View Full Version : Spherical Object Drops from the Sky in Namibia

2011-Dec-22, 06:50 PM
Officials from Namibia have been examining a hollow ball that fell from the sky back in November 2011. So far, they havenít had much luck identifying it, so have called in NASA and ESA, hoping the space agencies can provide some answers. The spherical object has a circumference of 1.1 meters (43 inches) and was [...]

More... (http://www.universetoday.com/92061/spherical-object-drops-from-the-sky-in-namibia/)

2011-Dec-22, 07:15 PM
Why am I thinking of the movie "The Gods Must be Crazy"? ;)

2011-Dec-22, 08:57 PM
Why am I thinking of the movie "The Gods Must be Crazy"? ;)

No idea whatsoever.

I dislike the line from the UT story '''metal alloy known to man' (so cross alien spacecraft part off the list)." There are gazillions of alloys known to man, so crossing ET off the list because it's an alloy of aluminum, zinc, and copper seems a bit premature. Why wouldn't ET come up with aluminum 7075? While I consider the likelihood of it being from ET to be vanishingly small, metallurgy is going to be working with the same elements and element properties everywhere, so it certainly doesn't beggar the limits of credibility that ET would use alloys known to humanity. Conversely, had they said "no metal alloy known to man," I'd just take that as proof that their reference books aren't complete: they're really saying "no alloy known to us."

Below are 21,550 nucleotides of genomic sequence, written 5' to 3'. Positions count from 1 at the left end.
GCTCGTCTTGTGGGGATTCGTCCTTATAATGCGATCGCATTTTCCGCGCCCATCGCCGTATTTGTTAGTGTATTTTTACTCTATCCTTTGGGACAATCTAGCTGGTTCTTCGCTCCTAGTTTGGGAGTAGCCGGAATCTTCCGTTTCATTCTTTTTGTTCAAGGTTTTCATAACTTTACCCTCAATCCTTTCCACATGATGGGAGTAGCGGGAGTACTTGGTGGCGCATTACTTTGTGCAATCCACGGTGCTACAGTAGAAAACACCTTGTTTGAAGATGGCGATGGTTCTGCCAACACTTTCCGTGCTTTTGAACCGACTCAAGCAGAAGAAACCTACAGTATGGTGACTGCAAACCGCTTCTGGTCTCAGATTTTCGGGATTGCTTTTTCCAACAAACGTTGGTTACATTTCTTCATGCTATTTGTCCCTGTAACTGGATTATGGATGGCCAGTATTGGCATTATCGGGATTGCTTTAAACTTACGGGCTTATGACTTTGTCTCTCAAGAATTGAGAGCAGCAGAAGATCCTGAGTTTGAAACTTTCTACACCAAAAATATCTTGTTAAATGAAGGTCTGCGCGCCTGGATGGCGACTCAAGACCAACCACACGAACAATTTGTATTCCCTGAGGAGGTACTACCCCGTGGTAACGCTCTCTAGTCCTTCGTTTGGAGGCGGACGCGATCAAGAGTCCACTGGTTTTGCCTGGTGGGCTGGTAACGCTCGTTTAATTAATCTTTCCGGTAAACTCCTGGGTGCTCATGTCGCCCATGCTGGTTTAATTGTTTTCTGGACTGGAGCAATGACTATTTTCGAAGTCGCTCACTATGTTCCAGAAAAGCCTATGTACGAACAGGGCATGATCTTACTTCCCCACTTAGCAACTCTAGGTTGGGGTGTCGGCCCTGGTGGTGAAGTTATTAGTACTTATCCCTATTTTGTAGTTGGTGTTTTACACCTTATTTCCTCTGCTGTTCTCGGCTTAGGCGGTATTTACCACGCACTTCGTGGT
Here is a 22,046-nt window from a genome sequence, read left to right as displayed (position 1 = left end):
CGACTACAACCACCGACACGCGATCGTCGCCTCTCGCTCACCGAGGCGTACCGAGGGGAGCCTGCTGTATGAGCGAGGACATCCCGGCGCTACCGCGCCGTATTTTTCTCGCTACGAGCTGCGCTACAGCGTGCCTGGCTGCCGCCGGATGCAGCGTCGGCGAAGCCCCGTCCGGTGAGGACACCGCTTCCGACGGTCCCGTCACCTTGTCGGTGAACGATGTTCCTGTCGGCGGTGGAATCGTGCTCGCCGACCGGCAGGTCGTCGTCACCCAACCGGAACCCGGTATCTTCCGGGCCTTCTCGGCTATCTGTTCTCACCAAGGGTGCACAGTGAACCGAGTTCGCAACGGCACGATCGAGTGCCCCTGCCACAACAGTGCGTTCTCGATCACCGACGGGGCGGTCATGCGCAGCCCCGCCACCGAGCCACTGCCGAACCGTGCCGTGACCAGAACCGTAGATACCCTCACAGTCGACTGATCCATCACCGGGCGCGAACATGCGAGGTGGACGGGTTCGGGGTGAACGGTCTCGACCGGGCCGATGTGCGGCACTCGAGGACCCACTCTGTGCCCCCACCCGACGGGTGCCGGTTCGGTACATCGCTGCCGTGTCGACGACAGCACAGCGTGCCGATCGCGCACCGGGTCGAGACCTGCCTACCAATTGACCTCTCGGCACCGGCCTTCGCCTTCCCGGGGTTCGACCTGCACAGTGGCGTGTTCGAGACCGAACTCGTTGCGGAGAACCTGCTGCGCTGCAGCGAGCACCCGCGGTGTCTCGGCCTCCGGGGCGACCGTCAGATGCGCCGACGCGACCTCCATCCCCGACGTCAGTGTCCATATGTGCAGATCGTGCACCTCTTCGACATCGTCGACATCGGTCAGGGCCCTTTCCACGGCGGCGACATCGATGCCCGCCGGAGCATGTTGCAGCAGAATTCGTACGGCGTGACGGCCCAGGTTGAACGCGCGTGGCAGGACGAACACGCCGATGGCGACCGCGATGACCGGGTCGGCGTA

I'd consider isotope ratios or fastener design more convincing: if it's bolted together with left-handed fasteners using bolts with septagonal heads, that would be really weird.

Note: I used aluminum 7075 as an example, not based on any definitive information

2011-Dec-23, 01:49 PM
So what, and whose, is it?

2011-Dec-23, 02:21 PM
So what, and whose, is it?

It sure looks like a Composite Pressure Vessel from a human spacecraft.

2011-Dec-23, 02:28 PM
From the article:

"a giant metallic ball, 1.1 metre in diameter and weighing some 6 kilograms"

And then,

"The spherical object has a circumference of 1.1 meters"

So which is it? It's really hard to get a sense of scale from the photo, but it doesn't look so big to me.

2011-Dec-24, 11:44 PM
A 3.8 meter diameter crater? From this small ball? I don't think so.

The reported depth of the crater, 33 cm, does not fit the normal ratio of impact crater diameter to depth.